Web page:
Everybody has probably heard of the most recent issue plaguing the Gulf Coast. It’s not shark attacks. It’s not a heatwave. It’s a teeny tiny bacteria (or several of them) that have been scaring off tourists and locals. Commonly called flesh-eating bacteria, necrotizing fasciitis is an infection that results in the death of parts of the body’s soft tissues. It is a severe disease of sudden onset that spreads rapidly. It can be caused by many kinds of bacteria that invade the skin and begin to break it down rapidly. These bacteria can be picked up almost anywhere, and some of the culprit bacteria are pretty well known. For example, there is an average of 700 to 1,200 cases each year of Necrotizing Fasciitis caused by Group A Strep, according to the CDC. Other types include Klebsiella, Clostridium, Escherichia coli (e. Coli) and Staphylococcus aureus (staph infection).
So, where do these bacteria live specifically?
The short answer is everywhere. Flesh-eating bacteria infections can occur when people with an open cut or wound enter a body of water, including a hot tub, swimming pool, lake, or ocean. You can contract it in surgical wounds after a procedure. Bug bites that get infected and are left untreated can even develop the condition. In severe cases, the infection can result in amputation or even death. The bacteria particularly flourish in water with temperatures that stay above 55 degrees, making coastlines a common source of cases – from Florida to California to Maryland. While most cases occur in the warmer Southern states, in 2017 and 2018, there were five cases as far North as Delaware Bay near New Jersey. There have been several cases along the Gulf of Mexico in 2019, including Santa Rosa Beach, Destin, and recently Panama City.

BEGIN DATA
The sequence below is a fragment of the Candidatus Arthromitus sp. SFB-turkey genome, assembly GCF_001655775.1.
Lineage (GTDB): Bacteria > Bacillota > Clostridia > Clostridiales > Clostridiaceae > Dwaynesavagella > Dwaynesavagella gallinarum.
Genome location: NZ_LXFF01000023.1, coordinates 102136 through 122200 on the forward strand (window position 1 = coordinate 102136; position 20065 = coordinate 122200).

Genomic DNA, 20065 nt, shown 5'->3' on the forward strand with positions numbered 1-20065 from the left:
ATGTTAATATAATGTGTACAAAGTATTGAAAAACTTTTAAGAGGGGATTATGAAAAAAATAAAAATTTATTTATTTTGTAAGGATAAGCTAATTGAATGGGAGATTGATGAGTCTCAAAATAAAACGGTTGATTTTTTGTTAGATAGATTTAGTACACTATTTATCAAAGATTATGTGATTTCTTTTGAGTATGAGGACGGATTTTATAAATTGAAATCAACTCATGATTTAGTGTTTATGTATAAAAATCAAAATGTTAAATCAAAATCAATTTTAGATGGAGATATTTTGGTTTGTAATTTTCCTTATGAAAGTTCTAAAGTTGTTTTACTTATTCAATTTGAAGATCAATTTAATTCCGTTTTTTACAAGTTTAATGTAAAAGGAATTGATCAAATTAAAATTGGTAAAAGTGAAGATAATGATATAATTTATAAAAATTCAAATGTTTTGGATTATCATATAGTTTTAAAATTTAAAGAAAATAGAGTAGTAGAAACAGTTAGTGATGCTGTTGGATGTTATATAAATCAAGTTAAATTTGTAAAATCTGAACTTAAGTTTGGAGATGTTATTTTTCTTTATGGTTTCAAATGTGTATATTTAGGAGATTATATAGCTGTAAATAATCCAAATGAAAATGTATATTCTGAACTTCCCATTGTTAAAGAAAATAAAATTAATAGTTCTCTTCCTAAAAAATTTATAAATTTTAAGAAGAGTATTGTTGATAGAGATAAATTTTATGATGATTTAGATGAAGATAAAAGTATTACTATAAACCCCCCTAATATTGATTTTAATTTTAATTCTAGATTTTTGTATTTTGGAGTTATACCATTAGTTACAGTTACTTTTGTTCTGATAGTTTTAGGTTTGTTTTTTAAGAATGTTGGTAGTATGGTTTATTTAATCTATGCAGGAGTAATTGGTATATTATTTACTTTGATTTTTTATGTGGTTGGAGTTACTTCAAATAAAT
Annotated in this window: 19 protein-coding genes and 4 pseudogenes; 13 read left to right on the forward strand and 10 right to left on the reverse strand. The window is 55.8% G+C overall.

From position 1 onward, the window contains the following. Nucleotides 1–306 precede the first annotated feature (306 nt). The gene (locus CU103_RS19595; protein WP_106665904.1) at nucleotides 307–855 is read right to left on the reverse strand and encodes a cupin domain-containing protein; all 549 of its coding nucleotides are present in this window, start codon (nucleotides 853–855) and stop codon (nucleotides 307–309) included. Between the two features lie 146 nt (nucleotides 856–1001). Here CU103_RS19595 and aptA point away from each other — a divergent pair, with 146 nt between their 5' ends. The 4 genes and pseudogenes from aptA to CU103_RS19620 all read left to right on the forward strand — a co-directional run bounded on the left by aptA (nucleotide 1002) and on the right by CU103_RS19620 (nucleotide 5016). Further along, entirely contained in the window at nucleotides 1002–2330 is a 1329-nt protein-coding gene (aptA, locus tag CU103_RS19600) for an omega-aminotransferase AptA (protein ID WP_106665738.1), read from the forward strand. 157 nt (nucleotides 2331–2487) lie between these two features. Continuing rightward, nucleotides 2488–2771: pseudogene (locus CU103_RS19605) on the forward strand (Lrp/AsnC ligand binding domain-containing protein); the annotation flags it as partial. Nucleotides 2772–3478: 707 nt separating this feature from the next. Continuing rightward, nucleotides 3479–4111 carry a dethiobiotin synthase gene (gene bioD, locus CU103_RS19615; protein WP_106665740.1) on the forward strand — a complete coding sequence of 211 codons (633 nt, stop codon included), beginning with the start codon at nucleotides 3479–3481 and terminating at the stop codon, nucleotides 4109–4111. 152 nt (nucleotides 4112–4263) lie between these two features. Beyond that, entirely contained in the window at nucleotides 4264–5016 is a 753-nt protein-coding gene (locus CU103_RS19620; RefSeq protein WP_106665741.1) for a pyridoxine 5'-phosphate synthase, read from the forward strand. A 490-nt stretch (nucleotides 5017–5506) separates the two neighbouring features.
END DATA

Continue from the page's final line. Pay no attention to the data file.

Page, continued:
How do you know if you have flesh-eating bacteria?
Well, it’ll start out as a red, swollen that is hot to the touch. This initial infection is also called cellulitis, or inflammation of cellulite (skin tissue). Then, you’ll start to notice muscle pain, stiffness, and maybe blistering. Shortly after those symptoms, you’ll likely develop a fever and maybe some nausea and vomiting. The bacteria multiply very fast. The best way to keep track of it is to immediately outline the area with a sharpie and check it every ten minutes. If it’s outside the lines within an hour, go to the doctor immediately. When caught and treated early, flesh-eating bacteria can be cured. Do not wait to get treated because current reports state that necrotizing fasciitis kills 1 in 4 infected people. In some cases, death can occur within 12 to 24 hours.
So, since these bacteria are everywhere and can be picked up at any moment (AHHHH) how do we prevent it? First of all, stay clean. Be sure to shower with soap after getting into any warm water, including swimming pools. If you spend the day outside getting sweaty, shower thoroughly when you get home. Pay special attention to areas that aren’t easily cleaned. If you have a wound, cut, infection, or a compromised immune system, it may be best to avoid bodies of water altogether. Wash your hands OFTEN and thoroughly. Keep your house clean. Keep your pools clean. Keep yourself clean. If you have a wound, the CDC suggests cleaning all minor cuts with soap and water, covering open wounds with clean, dry bandages until they heal, and seeing a doctor for puncture wounds and other deep or serious wounds.
If you think that you or someone you know has been exposed to any body of water with a small cut or had an accident in the water, please find a medical care provider immediately. If you notice a red, painful, feverish area on your body, monitor it and get treatment ASAP if it’s getting bigger. Facilities like ProHealth are often able to provide treatment. If you are in Northwest Florida, our clinics in Gulf Breeze and Pensacola both accept walk-ins anytime and will be happy to get you the help you need. Don’t wait!